Rip Currents

  • Severe Spring Weather Safety

    BE PREPARED FOR SPRING & SUMMER NATURAL CATASTROPHES

    Spring and Summer are certainly two joyous seasons. From the perfume of fresh flowers blooming & the symphony of birds chirping, to the scent of sunblock & sand between your toes... Although, most do not consider that natural catastrophes such as severe weather, floods, extreme heat, and wildfires are very likely during Spring and Summer! Resolve to be ready by taking a moment to read the tips below. Share this and encourage your family and friends to prepare throughout the year for all weather hazards during spring and summer 2018.

    GENERAL SEASONAL PREPAREDNES TIPS

    Make a family emergency communication plan and include pets. Identify an out of town emergency contact to coordinate information with family/friends. Check on neighbors. Keep an emergency kit wherever you spend time: home, car, work, etc. Download the FEMA App and set up local alerts. Listen to local officials by radio, TV, or social media and take action. Practice your preparedness plans with a drill or exercise. Take a first aid class so you can help until first responders arrive. Learn more! Read our Disaster & Survival Forum and remember power outages are the most common emergency. (Why? Because almost all other emergencies cause power outages).

    SPRING PREPAREDNESS TIPS

    Severe Weather

    Severe weather has the potential to cause damage, social disruption, and even loss of life. Severe weather during spring includes flooding, tornadoes, tropical cyclones, severe & supercell thunderstorms, hail, and even hurricanes! Plan ahead of seasonal severe weather phenomena by identifying a safe emergency shelter location. Stock emergency shelter and sleeping supplies, from blankets and tarps to ponchos and body warmers. If ordered to evacuate, take action immediately. Know the route and plan where to go.

    Flood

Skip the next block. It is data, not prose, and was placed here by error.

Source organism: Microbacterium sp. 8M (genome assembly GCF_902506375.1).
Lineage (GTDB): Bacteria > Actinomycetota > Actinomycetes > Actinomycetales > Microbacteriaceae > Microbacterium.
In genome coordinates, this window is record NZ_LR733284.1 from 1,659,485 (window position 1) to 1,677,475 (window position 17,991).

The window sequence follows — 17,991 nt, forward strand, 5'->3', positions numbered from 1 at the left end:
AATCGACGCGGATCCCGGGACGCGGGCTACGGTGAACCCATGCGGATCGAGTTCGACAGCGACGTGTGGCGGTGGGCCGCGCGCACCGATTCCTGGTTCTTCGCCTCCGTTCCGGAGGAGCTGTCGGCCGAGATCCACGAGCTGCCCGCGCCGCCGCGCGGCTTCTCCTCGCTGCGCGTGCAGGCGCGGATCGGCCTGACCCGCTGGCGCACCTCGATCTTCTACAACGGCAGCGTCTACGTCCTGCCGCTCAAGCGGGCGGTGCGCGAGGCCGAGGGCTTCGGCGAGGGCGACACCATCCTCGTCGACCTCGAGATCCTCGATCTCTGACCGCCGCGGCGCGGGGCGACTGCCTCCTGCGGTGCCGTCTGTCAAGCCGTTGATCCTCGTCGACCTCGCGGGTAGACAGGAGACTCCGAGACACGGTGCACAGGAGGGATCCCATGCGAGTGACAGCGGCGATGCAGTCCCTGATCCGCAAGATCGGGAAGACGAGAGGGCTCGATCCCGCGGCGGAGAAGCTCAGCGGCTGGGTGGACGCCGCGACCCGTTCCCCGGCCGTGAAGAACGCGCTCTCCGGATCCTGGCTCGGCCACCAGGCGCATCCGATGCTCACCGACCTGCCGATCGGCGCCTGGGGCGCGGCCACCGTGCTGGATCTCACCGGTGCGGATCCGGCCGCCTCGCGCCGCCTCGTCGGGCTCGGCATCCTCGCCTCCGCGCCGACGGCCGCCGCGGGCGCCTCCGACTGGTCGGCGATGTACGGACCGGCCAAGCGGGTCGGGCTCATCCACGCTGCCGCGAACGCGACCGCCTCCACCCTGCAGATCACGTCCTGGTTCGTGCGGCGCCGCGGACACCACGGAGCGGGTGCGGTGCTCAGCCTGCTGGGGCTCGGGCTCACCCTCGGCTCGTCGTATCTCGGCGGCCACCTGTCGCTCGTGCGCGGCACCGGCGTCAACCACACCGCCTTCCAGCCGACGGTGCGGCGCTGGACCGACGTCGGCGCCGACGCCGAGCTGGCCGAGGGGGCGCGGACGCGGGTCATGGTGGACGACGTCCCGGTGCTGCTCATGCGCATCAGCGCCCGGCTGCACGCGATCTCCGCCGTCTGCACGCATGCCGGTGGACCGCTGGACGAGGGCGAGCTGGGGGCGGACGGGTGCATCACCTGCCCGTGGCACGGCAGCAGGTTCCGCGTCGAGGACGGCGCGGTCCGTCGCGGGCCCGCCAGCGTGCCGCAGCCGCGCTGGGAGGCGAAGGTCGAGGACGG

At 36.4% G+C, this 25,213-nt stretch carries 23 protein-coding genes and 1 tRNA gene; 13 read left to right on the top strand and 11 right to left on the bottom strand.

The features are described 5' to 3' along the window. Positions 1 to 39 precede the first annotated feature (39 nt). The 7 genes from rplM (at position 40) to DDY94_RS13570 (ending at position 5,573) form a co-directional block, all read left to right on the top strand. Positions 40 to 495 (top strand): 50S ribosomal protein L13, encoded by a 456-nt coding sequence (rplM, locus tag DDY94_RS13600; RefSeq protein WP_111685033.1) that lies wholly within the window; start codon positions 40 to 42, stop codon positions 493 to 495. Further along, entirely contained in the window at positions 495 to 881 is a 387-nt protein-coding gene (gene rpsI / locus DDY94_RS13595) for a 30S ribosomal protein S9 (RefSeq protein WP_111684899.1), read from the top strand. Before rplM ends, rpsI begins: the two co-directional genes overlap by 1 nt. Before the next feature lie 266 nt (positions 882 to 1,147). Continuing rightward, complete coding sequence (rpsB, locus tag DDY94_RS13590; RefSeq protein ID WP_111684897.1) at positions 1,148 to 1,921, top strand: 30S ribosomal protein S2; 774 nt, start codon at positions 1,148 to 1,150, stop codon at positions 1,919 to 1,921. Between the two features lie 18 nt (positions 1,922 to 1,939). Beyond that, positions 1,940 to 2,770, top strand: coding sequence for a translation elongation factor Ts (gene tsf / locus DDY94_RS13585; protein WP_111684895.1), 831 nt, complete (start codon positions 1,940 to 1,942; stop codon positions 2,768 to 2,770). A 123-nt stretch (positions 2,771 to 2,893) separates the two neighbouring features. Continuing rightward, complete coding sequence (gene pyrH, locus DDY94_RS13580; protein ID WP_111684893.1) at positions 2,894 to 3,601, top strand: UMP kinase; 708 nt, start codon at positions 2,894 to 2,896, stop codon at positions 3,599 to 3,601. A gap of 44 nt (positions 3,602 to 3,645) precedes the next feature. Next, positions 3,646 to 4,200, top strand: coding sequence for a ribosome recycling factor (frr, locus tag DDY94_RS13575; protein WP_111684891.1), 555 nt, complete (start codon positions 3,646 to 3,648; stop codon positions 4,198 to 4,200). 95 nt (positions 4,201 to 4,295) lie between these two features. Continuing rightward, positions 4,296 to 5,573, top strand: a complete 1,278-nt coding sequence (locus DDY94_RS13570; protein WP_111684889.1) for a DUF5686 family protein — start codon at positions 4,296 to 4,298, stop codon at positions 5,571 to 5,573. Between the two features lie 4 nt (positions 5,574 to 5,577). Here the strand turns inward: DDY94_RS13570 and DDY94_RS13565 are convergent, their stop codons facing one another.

Never drive or walk through flooded streets; Turn Around, Don’t Drown. Check your flood insurance policies to ensure you have enough coverage. Keep an automotive emergency kit in your vehicle so that one is available when disaster strikes.

    Rain Ponchos

    Keep dry during rainfall or a storm to prevent sickness. Our adult and child rain ponchos are about wallet-size when folded, yet when opened, are large enough to adequately cover the body to protect against the elements.

    SUMMER PREPAREDNESS TIPS

    Extreme Heat

    Extreme heat can be deadly. Stay inside where it is cool. Wear cool clothes and change activities to stay safe. Never leave children or pets in a car. Stock a Mylar solar sleeping bag / blanket, which can be used as a heat shield. Practice heat safety wherever you are. Stay hydrated and take breaks if you are at a job site. Check up on the elderly, sick, and those without AC. Never leave kids or pets unattended in a vehicle. Limit strenuous outdoor activities.

    Wildfire Safety

    Report a wildfire if you see one; you may be the first to see it.
    Wildfires can kill. If ordered to evacuate, know the route and plan where to go. Stock up evacuation & fire supplies at home.

    Children & Youth + Back to School

    Ensure children are included in preparedness conversations.